Reinventing Beer: Better Shrink Labels, Advanced Technology

For decades, beer packaging has been cookie-cutter. Traditional amber glass bottles and aluminum cans covered in paper labels have become the norm, but the time may be ripe for a major change.

Most beer packaging innovations are demonstrated through labeling, with branding (such as digital watermarks). But today’s consumers are increasingly adventurous and willing to blur product categories, creating a huge opportunity for the market.

Custom Shrink sleeve labels for beer

“Killer Brand” Brand Building

Beverage labels, including beer, can be divided into three main styles – cut-and-stack labels, pressure-sensitive labels, and shrink labels.

How to create a “killer” beer brand? All forms are multifunctional, giving the design a unique edge.

Cut-and-stack is the oldest and most well-known type of label primary packaging and is usually less expensive than others. It is usually used on glass bottles in the beer industry and is made of paper. It is also seen as a complete package label, just like the label on a plastic water bottle.

Pressure-sensitive labels are similar to cut-and-stack labels but may be better suited for smaller operations. The glue on pressure-sensitive labels is pre-applied like a sticker, while bottling uses cut-and-stack glue and has a separate glue cost. Pressure-sensitive labels can be more expensive because they are more advanced than cut-and-stack technology. With a variety of adhesives, faster labeling is more expensive.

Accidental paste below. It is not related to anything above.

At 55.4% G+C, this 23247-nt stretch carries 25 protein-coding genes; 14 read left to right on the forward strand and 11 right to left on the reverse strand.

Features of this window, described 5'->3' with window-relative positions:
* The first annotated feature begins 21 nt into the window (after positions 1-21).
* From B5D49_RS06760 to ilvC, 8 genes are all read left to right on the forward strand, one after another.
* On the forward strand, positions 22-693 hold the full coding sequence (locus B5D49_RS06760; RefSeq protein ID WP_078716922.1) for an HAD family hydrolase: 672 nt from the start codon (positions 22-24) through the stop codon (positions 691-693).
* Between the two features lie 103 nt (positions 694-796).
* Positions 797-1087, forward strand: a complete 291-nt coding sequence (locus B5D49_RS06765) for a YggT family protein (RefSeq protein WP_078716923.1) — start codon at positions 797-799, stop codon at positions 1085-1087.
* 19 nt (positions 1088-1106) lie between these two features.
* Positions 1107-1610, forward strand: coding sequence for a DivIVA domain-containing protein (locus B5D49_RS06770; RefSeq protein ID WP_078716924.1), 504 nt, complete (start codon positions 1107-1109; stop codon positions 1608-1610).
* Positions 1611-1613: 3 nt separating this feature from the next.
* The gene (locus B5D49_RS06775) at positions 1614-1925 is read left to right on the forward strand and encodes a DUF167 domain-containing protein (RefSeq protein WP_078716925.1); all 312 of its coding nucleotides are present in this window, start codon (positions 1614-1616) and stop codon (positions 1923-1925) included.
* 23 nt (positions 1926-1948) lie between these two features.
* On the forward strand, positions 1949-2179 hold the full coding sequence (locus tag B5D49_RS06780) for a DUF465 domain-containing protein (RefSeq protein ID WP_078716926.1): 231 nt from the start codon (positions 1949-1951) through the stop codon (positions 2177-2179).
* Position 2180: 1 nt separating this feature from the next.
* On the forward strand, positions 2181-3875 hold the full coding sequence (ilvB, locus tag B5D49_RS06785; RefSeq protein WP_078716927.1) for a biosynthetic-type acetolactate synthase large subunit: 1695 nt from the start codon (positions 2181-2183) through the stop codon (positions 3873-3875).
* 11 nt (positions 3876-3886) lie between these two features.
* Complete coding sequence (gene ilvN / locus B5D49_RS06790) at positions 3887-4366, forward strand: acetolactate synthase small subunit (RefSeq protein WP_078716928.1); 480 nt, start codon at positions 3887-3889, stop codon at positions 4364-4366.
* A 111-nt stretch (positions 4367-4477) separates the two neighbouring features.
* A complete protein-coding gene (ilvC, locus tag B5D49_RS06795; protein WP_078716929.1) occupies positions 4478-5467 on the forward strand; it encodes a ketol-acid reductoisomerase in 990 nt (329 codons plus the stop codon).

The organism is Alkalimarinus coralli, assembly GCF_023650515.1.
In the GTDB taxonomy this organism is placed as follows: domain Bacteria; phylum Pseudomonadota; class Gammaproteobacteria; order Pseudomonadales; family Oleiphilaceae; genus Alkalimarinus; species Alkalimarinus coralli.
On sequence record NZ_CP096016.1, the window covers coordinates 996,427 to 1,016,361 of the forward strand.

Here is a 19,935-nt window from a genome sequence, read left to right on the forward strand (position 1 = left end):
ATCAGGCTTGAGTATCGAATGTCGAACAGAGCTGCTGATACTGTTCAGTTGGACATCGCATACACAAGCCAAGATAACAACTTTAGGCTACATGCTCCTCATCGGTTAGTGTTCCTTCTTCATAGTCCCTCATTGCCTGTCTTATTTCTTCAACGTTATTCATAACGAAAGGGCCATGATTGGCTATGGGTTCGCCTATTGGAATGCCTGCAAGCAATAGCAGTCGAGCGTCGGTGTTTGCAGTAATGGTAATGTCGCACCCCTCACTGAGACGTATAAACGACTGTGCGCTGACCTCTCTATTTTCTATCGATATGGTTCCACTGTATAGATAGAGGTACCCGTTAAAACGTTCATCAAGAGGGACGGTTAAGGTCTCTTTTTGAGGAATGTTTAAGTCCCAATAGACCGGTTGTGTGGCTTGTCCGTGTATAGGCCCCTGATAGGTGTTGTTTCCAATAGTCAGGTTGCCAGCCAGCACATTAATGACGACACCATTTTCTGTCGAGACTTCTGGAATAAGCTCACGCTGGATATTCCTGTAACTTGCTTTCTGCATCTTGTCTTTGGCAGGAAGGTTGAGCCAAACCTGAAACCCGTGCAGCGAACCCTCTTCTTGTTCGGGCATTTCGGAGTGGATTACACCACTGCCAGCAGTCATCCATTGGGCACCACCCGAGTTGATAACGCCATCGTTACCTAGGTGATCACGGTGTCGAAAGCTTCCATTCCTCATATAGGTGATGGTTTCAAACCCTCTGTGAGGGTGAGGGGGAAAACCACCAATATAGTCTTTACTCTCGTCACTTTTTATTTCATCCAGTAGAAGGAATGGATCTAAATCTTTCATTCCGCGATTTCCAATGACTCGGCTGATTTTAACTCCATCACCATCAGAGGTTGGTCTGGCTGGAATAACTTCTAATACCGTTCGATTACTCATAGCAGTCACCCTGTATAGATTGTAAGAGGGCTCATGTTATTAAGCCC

Over the past few years, shrink sleeve label has become the fastest-growing style for craft breweries. This is also considered to be better than pressure-sensitive labels as they can shrink during heating to fit the contours of the container.

Shrink sleeve labels are more expensive than pressure-sensitive labels and cut-and-stack labels, but the benefits may outweigh the total cost. Shrink labels have functional advantages over cans because they are flexible, have quick turnarounds, and allow for quick customization and customer targeting.

Smart packaging technology is used for all types of labels, but the most common is shrink sleeve labels, which can be applied to aluminum cans and glass bottles. As we all know, QR codes can be scanned by mobile phones to get consumers to the brand landing page. Augmented reality (AR) is also present on the packaging, with a sticker that can appear on the phone screen to incorporate a character or tell a story. Digital watermarking is a newer technology, but very similar to QR codes. But they’re built into the packaging graphics, hidden in the artwork, and don’t take up the space of a QR code. It works the same, scans the link to the login page via the phone. But it needs to be clearly stated, as this is a less obvious branding element.

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